BDC Common Stocks Market Recap: Week Ended June 29, 2018Premium Free
BDC COMMON STOCKS
As a group, the BDC Sector is going nowhere…fast.
For yet another week, the key price indicator we use to guide us – the UBS Exchange Traded Note with the ticker BDCS – was just a few cents off the week before.
BDCS closed at $20.31, down from $20.37.
BDC prices have been stuck in a holding pattern for 5 weeks as illustrated by this BDCS chart dating back to the third week of May:
On The One Hand
If the BDC rally is taking a break, it’s a long one.
Still, according to several metrics we track, this week was slightly better than last week.
Let us count the ways:
14 of the 46 BDCs we track were up in price versus 11 last week.
Of those 3 were up in price more than 3.0%, while last week no one broke that arbitrary barrier.
(By far the Biggest Winner was Saratoga Investment, or SAR, which continued a multi-week ascent for which there is no obvious explanation by jumping 14.0%.
Also up were Newtek Business (NEWT) and Oaktree Strategic Income (OCSI), up 4.0% and 3.9% respectively).
We also like to look at how many BDCs are trading within 5% of their 52 Week Highs or Lows to judge market enthusiasm.
Last week there were 9 BDCs scraping the bottom. This week: 8.
Conversely, last week only 3 BDCs were within 5% of their top price, this week there are 6.
On The Other
With that said, there are other metrics which are less encouraging.
Once again there were several BDCs down (3.0%) or more in price.
Last week there were 5. This week there were 7.
Here are the tickers: BKCC, MVC, CCT, SCM,GECC, ABDC, and CGBD.
For what it’s worth, all the week’s Sad Seven are also down in price over a 4 week period.
Moreover, the number of BDCs whose price is above their 50 Day Moving Average continues to drop from 27 last week to 21.
The 200 Day Moving Average does not improve the picture.
The number of BDCs trading above that level are down to 15 from 17.
So what’s happening here ? Or, more specifically, what’s NOT happening here ?
Certainly, the BDC Reporter gets the impression that the sector is not getting any more bump from the Small Business Credit Availability Act.
This week, Ares Capital (ARCC) announced its intention to adopt the new leverage allowance, but added a self imposed limit and a modest fee concession.
(So modest a fee concession that the stock price of ARCC was unaffected by the news. You could almost hear investors yawning, as this chart shows).
Keeping A List
We’re keeping a list of how many BDCs have signed up for the new leverage allowance.
15 have received Board approval and 4 have been blessed by shareholders (ARCC- for example – has chosen not to ask its owners their opinion).
Another 9 are in process of getting approval from shareholders.
That’s a sizable number, and there are more likely to follow.
Yet the market has barely moved – if at all – in response.
Investors may be powerless against the managers of BDCs and their enthusiasm for growing portfolios by hiking leverage in the final innings of this cycle but they have not drunk the Kool Aid.
That may change when some BDCs that have adopted the new rules boost earnings and even distribution levels in 2019 thanks to the additional firepower.
The BDC Reporter has repeatedly shown that the way the economics works that we may see an early boost in Net Investment Income Per Share.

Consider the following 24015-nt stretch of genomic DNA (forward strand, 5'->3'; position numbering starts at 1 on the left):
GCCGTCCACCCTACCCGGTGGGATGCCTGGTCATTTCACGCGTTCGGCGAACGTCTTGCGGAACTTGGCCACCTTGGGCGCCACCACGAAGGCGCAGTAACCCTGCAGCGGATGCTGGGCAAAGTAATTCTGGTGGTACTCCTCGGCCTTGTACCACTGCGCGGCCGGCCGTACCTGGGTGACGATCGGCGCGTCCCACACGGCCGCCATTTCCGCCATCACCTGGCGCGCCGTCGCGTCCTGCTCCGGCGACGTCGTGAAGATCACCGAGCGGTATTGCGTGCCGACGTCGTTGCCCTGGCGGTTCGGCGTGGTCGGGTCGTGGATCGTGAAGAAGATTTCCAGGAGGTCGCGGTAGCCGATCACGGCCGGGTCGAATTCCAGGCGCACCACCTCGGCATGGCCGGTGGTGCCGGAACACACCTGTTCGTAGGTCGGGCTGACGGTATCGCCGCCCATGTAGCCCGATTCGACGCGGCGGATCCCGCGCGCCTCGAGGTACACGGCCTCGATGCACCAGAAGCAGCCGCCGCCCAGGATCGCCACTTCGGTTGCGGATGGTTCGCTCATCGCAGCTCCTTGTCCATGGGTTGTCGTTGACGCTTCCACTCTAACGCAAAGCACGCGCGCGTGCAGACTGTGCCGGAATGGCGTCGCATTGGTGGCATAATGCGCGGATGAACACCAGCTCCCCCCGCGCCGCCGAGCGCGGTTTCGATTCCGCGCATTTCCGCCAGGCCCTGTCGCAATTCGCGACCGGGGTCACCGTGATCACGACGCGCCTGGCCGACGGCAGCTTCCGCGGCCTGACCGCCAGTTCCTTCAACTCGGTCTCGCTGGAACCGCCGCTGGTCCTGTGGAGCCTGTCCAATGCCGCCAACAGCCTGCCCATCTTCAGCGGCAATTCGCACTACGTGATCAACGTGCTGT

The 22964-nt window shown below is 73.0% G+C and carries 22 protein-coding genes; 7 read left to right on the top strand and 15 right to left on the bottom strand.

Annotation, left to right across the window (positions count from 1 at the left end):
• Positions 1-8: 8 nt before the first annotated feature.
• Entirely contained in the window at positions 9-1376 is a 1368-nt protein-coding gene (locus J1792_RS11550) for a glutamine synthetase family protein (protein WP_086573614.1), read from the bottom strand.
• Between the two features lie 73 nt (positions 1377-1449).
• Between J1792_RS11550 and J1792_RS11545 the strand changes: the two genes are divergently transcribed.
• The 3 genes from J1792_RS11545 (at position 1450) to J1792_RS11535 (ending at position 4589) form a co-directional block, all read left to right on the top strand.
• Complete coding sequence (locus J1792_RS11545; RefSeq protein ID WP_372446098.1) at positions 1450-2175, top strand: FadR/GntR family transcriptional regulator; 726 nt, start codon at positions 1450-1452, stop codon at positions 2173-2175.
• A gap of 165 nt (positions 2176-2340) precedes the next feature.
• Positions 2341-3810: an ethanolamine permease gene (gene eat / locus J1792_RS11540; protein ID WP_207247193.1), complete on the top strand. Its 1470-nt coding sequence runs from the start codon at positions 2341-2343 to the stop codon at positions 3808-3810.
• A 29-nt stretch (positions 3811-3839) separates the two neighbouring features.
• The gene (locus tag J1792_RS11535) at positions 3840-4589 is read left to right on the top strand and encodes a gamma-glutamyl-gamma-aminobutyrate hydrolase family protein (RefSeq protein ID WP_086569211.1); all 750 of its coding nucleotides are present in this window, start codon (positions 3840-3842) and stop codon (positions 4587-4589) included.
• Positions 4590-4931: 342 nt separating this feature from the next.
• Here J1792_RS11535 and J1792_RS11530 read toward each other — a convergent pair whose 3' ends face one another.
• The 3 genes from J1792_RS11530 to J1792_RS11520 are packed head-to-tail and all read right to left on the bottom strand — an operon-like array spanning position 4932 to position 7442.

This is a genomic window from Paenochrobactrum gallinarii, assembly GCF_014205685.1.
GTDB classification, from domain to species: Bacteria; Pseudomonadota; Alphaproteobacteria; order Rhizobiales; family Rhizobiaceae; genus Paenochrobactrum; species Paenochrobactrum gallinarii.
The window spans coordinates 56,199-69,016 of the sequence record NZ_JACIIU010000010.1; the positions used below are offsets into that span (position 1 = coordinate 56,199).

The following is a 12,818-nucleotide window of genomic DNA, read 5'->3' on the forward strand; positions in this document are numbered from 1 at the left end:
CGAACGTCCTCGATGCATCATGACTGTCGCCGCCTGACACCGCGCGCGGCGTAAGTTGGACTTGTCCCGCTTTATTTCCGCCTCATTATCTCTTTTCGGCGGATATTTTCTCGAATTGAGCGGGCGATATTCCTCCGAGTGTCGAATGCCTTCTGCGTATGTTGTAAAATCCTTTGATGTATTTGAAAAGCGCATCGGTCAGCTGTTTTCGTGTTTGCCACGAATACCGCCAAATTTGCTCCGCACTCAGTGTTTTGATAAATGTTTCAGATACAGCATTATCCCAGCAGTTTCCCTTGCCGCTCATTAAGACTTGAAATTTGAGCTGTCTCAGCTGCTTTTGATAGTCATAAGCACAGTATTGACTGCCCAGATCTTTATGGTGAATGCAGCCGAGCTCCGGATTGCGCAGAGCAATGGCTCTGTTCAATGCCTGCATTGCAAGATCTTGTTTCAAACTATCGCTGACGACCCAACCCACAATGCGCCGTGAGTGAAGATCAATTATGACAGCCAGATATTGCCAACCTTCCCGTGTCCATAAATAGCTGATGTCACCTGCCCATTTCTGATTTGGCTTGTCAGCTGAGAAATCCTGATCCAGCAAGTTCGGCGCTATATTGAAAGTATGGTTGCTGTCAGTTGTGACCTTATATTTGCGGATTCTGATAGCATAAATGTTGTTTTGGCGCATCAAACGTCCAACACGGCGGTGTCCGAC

Looking Around The Corner
Almost as certain, though, is that inevitable credit losses and higher cost of debt to purchase assets as funds reach their target limits will subsequently winnow away those gains.
When we get a major, industry-wide credit reversal (we’re coming on 10 years, folks) some BDCs are likely to see earnings and book value drop more than if they’d left the Act alone.
That’s just our view and hard to prove many quarters in advance of a hypothetical recession.
However, here’s a little more quantitative analysis drawn from our research which you are unlikely to find anywhere else and which speaks to the seismic change in the industry going on.
As detailed above by our count, there are 28 BDCs that have approved the higher leverage rules or are in the process of doing so.
(Frankly we don’t expect any push-back from the majority of shareholders who also give most BDCs that ask annual blank cheques to sell equity below NAV as well).
To date, we’ve estimated – based on managerial comments and using common sense assumptions – that these 28 BDCs will add $13.581 billion of new assets, all financed by increasing debt borrowings.
There are another 18 BDCs still on the fence (many of them on the phone daily to S&P to ensure their investment grade rating does not get pulled).
If and when those fence sitters adopt the higher leverage – and there are several multi-billion dollar BDCs involved including FS Investments, Corporate Capital Trust, TPG Specialty, etc.- expect that number to double.
(FSIC- by itself- if it decided to target debt to equity of 1.5x would increase assets/debt by $1.7bn…).
Yet, despite this coming tsunami wave of additional BDC investment power shareholders are only very modestly enthused, if at all.
Maybe the markets are rational or maybe there’s a delayed response coming, which could be positive or negative.
Have no doubt, though, that the balance sheet of the BDC Sector in 2020 will look very different than the numbers at March 31, 2018, the last quarter before the implementation of the Act.
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